There is something that has been bothering me for a loooonnngggg time now. This issue has been weighing on my mind so heavily, in fact, that I have been thinking about diminishing my online presence, so I thought I should talk a bit about it in the hopes that it educates others. The issue I've been struggling with lately is copycats and the lack of integrity in design.
Many of you may know that I began my beadweaving career close to 15 years ago when I quit my social work job and started working for Auntie's Beads. Over the course of this time, I have had about two dozen original beadwork projects published; about half of those designs were published between 2016 and the beginning of 2019. During the span of the past few years, I have even had two pieces grace the cover of Beadwork magazine and I was named Designer of the Year by that publication in 2018.
All of the attention to my work meant I was spending quite a bit of time writing instructions, selling kits, teaching classes, etc. - all while juggling the demands of participating in pop-up shops, placing my work in stores, applying for art shows, cranking out inventory, and still trying to maintain a semblance of a personal life. This year, I felt like I needed to let some stuff go so I scaled way back on classes and I stopped submitting my designs for publication. I tell people I'm focusing on the showing and selling aspect of my business, which is true, but there's more to the story than that...
See, I've always wondered why some of the jewelry designers I consider to be "famous" (those who teach internationally and publish books, for example) don't also do fine arts festivals to showcase their wearable works of art. I wanted to do both. I enjoy teaching and sparking creativity in others, but I also really love selling my work and educating the general public about woven jewelry. After all of these years, I've only recently discovered the answer to my question: the reason many jewelry artists don't teach AND sell their work is because there is a complete lack of integrity in the design world. Once you have put your work out there, it is apparently no longer yours to claim as everyone thinks that once they learn a pattern or technique and complete a project, the design is now theirs. Or at least that seems to be how YouTube viewers, Instagram lurkers, and magazine subscribers approach design. I learned it, therefore it's mine, right? Wrong!
This year alone, I have discovered at least half a dozen copycats on Instagram because of hashtags I follow. These people post pictures of work they have completed using MY instructions from magazines and say things like "my newest bracelet designs" or "DM me for details about how to purchase my newest design". I'm only going to say this once, but I'm going to say it loud and clear: IF YOU DID NOT ORIGINATE THE DESIGN AND THE MAGAZINE PROJECT DOES NOT HAVE YOUR NAME ON IT, YOU CAN NOT CLAIM THE DESIGN AS YOURS. This means you should tag the original designer when you post pictures and you should also credit the magazine as the source. Actually, according to the editor's page in Beadwork, "designs are not to be taught or sold without the expressed permission of the author". So before you even think about posting someone else's work on Instagram or selling it at a craft show, you need to ask the person who actually did all of the design work if she's okay with you stealing her intellectual property.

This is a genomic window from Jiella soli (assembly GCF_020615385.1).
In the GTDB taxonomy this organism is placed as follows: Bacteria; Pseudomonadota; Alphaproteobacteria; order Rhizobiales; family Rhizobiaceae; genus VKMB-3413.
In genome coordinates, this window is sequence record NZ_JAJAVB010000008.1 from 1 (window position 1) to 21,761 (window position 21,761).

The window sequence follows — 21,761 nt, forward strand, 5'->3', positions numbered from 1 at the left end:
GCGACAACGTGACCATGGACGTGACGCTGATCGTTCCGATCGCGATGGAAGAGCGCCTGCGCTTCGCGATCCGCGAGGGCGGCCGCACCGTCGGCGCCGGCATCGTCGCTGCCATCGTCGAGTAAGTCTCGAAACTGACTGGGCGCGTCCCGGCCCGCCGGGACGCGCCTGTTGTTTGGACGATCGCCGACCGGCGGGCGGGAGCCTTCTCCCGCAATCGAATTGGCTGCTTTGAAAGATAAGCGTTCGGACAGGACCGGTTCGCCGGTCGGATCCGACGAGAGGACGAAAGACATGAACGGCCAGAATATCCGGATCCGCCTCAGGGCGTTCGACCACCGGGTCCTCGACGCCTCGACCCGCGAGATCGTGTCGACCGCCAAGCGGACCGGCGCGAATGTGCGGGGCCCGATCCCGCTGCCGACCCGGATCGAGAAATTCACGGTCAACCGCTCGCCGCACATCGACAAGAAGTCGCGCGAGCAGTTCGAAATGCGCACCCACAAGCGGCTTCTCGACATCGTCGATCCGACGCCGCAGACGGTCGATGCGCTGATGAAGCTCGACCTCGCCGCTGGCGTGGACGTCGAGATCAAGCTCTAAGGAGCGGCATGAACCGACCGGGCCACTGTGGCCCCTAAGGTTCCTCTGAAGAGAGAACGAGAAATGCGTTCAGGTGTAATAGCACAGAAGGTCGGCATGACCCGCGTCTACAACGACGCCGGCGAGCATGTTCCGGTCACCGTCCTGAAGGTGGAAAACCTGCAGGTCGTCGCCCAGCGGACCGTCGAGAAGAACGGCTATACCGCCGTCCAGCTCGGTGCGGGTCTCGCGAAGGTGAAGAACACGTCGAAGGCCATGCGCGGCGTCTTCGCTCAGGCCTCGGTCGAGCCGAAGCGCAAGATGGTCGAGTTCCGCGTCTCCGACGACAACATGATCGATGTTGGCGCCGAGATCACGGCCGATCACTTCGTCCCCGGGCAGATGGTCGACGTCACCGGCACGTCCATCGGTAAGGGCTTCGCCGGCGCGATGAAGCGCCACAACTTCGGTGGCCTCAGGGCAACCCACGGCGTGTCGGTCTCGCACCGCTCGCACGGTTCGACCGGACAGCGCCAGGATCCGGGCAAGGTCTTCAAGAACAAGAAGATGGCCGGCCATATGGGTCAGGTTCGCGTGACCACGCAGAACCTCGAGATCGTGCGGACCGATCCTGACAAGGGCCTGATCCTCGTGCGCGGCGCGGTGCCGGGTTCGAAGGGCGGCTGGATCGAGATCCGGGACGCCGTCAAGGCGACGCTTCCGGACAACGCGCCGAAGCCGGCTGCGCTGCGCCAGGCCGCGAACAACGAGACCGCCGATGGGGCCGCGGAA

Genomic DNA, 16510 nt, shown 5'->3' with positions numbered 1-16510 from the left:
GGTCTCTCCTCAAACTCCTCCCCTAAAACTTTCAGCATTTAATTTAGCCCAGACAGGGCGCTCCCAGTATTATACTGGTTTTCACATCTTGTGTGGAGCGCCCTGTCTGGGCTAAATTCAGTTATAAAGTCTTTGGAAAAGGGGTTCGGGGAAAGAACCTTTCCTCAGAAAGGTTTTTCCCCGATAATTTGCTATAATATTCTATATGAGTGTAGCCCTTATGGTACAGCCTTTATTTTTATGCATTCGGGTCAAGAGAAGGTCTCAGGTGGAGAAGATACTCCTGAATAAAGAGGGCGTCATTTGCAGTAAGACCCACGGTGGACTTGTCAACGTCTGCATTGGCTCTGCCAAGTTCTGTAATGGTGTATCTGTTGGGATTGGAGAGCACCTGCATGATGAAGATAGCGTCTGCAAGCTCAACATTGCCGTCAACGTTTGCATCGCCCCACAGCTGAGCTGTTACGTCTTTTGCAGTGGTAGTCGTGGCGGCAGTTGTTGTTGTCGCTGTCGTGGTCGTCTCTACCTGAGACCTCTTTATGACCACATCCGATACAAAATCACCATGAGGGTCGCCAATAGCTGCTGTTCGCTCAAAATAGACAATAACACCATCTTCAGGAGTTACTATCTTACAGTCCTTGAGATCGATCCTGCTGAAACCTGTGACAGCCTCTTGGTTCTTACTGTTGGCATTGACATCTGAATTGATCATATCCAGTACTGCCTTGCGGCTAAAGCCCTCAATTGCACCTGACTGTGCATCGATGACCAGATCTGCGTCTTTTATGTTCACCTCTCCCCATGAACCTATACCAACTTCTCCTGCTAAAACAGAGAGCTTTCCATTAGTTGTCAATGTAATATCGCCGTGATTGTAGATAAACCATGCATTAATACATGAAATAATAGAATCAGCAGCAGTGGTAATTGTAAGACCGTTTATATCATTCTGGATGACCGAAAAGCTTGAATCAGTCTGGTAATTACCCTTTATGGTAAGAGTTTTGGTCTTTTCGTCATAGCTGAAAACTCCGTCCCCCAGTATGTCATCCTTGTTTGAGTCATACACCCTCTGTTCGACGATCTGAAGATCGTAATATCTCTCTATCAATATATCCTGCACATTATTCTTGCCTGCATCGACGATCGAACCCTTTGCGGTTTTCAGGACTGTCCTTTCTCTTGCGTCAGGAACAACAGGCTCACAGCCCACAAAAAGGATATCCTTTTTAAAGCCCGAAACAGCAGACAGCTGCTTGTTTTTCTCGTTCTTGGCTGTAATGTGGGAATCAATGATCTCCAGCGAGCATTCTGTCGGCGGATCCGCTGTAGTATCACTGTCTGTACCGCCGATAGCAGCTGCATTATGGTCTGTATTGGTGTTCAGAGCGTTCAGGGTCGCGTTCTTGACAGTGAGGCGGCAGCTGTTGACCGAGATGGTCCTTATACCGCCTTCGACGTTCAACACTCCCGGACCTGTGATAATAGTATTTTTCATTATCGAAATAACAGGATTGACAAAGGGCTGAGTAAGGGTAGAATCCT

Why am I so pissed about this? Because unless you've originated a design and published it, you can't possibly know how time consuming it is. In the case of the pieces posted here, I spent days playing around with the colors and shapes and patterns all while writing down everything I did and taking pictures and/or drawing illustrations so the editors at the magazine could turn my work into an easy project for you to finish in a matter of a few hours. Yes, I get compensated by the magazine when my work is published. And of course, I am happy to teach you new techniques. I am not happy to see my work splashed all over the internet without any credit given to the person who did the work in the first place.
It's gotten bad this year, y'all. The pictures associated with this post tell a small part of the story. At one event I do semi-annually, I had a woman showing and selling my cover necklace in a different color way (news flash: changing the colors does not change the design enough to make it your own) AND a woman showing and selling bracelets she learned from me when she took one of my classes. Both of these people were selling MY work at a show I attend regularly and BOTH were undercutting me on price. Ridiculous.
So what does this mean for me going forward? I'm not sure. I know it means I won't be publishing or teaching anything else for a long while, unless it's something I am sure I will never show and sell. It also means I will be greatly reducing my presence on social media and probably even on my website. I may even start sharing and shaming when I see that people without integrity are copying the designs of myself and my colleagues. I don't know, but this has got to stop.
Post note: As I was writing this article and pulling pictures for it, I came across a blog I hadn't seen before. The author of this blog, Vicky, was writing for Spellbound Bead Company
in the UK and she was recreating one of my Designer of the Year projects (Desert Mirage from the August/September 2018 issue of Beadwork
). My initial reaction was irritation because I don't want to see pictures of my work replicated without my permission, BUT... Vicky did it right, y'all. She credited me AND the magazine AND talked about her experience reading the instructions and her thoughts about the project. You can read Vicky's article here
and see how sharing designs SHOULD be.